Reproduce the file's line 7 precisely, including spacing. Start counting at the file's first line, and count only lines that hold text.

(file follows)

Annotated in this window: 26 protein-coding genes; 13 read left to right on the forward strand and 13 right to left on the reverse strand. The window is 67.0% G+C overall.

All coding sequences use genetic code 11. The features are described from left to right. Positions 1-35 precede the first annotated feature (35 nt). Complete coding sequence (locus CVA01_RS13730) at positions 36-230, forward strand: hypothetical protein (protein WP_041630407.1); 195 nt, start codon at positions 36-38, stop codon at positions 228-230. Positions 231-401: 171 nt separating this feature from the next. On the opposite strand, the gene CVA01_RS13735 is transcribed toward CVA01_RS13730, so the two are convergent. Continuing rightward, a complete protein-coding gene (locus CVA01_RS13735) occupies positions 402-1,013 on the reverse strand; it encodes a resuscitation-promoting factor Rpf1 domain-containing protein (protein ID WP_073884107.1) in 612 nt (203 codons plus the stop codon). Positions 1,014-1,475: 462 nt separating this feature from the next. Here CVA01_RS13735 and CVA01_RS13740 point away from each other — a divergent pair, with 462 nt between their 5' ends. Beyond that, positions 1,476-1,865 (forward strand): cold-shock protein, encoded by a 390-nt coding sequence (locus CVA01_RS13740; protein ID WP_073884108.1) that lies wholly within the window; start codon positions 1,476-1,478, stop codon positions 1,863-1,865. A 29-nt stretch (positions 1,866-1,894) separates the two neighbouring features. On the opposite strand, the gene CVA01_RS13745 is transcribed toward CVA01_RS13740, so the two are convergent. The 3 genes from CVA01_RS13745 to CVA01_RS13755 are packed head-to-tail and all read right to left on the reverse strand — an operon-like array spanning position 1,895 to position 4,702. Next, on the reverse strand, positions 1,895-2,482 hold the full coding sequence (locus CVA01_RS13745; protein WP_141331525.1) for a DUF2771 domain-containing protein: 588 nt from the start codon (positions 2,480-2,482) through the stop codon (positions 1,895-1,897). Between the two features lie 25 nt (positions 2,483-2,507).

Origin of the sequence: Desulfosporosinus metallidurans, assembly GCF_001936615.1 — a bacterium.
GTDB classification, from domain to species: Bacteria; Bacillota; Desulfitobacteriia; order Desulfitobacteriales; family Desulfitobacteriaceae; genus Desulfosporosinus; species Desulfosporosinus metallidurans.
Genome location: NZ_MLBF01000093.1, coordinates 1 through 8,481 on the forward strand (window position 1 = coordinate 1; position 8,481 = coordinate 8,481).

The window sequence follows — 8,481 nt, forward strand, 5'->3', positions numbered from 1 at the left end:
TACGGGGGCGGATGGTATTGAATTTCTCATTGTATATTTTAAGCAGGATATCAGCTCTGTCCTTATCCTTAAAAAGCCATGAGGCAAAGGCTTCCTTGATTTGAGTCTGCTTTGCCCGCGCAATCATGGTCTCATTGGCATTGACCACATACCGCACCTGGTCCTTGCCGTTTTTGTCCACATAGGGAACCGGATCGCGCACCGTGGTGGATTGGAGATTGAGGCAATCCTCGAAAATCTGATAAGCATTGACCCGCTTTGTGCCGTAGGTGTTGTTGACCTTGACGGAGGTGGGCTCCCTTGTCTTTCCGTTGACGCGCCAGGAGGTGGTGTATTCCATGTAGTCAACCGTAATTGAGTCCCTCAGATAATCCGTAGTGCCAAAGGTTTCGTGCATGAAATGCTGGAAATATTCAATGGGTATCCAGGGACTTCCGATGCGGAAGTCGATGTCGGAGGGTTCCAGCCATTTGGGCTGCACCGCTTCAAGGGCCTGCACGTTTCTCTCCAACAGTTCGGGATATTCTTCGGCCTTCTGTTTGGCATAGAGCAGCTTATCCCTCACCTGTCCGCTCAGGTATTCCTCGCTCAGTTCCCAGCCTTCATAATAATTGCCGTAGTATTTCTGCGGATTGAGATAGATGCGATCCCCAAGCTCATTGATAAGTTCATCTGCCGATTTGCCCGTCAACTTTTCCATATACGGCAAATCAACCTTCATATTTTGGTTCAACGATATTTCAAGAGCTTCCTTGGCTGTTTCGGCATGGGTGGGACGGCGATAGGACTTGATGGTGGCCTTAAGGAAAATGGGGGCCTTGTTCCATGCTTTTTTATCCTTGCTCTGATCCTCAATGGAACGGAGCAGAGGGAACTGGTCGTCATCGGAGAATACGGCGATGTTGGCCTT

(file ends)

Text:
TACGGGGGCGGATGGTATTGAATTTCTCATTGTATATTTTAAGCAGGATATCAGCTCTGTCCTTATCCTTAAAAAGCCATGAGGCAAAGGCTTCCTTGATTTGAGTCTGCTTTGCCCGCGCAATCATGGTCTCATTGGCATTGACCACATACCGCACCTGGTCCTTGCCGTTTTTGTCCACATAGGGAACCGGATCGCGCACCGTGGTGGATTGGAGATTGAGGCAATCCTCGAAAATCTGATAAGCATTGACCCGCTTTGTGCCGTAGGTGTTGTTGACCTTGACGGAGGTGGGCTCCCTTGTCTTTCCGTTGACGCGCCAGGAGGTGGTGTATTCCATGTAGTCAACCGTAATTGAGTCCCTCAGATAATCCGTAGTGCCAAAGGTTTCGTGCATGAAATGCTGGAAATATTCAATGGGTATCCAGGGACTTCCGATGCGGAAGTCGATGTCGGAGGGTTCCAGCCATTTGGGCTGCACCGCTTCAAGGGCCTGCACGTTTCTCTCCAACAGTTCGGGATATTCTTCGGCCTTCTGTTTGGCATAGAGCAGCTTATCCCTCACCTGTCCGCTCAGGTATTCCTCGCTCAGTTCCCAGCCTTCATAATAATTGCCGTAGTATTTCTGCGGATTGAGATAGATGCGATCCCCAAGCTCATTGATAAGTTCATCTGCCGATTTGCCCGTCAACTTTTCCATATACGGCAAATCAACCTTCATATTTTGGTTCAACGATATTTCAAGAGCTTCCTTGGCTGTTTCGGCATGGGTGGGACGGCGATAGGACTTGATGGTGGCCTTAAGGAAAATGGGGGCCTTGTTCCATGCTTTTTTATCCTTGCTCTGATCCTCAATGGAACGGAGCAGAGGGAACTGGTCGTCATCGGAGAATACGGCGATGTTGGCCTT